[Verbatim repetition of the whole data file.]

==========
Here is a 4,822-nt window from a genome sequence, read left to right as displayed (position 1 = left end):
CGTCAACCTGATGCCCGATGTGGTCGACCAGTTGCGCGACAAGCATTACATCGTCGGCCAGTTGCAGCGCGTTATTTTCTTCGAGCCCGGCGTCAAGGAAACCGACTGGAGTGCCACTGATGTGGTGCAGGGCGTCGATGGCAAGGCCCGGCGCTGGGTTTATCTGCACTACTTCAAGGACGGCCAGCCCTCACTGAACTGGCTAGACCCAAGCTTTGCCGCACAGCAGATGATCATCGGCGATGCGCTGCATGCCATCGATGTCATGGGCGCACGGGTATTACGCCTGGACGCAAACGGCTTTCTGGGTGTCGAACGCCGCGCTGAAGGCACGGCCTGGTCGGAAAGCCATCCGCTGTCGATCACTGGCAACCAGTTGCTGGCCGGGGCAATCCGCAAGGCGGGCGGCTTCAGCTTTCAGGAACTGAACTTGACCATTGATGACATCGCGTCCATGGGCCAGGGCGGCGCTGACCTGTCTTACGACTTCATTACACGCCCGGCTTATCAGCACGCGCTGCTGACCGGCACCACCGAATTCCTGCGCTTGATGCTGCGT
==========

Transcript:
Here is a 4,822-nt window from a genome sequence, read left to right as displayed (position 1 = left end):
CGTCAACCTGATGCCCGATGTGGTCGACCAGTTGCGCGACAAGCATTACATCGTCGGCCAGTTGCAGCGCGTTATTTTCTTCGAGCCCGGCGTCAAGGAAACCGACTGGAGTGCCACTGATGTGGTGCAGGGCGTCGATGGCAAGGCCCGGCGCTGGGTTTATCTGCACTACTTCAAGGACGGCCAGCCCTCACTGAACTGGCTAGACCCAAGCTTTGCCGCACAGCAGATGATCATCGGCGATGCGCTGCATGCCATCGATGTCATGGGCGCACGGGTATTACGCCTGGACGCAAACGGCTTTCTGGGTGTCGAACGCCGCGCTGAAGGCACGGCCTGGTCGGAAAGCCATCCGCTGTCGATCACTGGCAACCAGTTGCTGGCCGGGGCAATCCGCAAGGCGGGCGGCTTCAGCTTTCAGGAACTGAACTTGACCATTGATGACATCGCGTCCATGGGCCAGGGCGGCGCTGACCTGTCTTACGACTTCATTACACGCCCGGCTTATCAGCACGCGCTGCTGACCGGCACCACCGAATTCCTGCGCTTGATGCTGCGT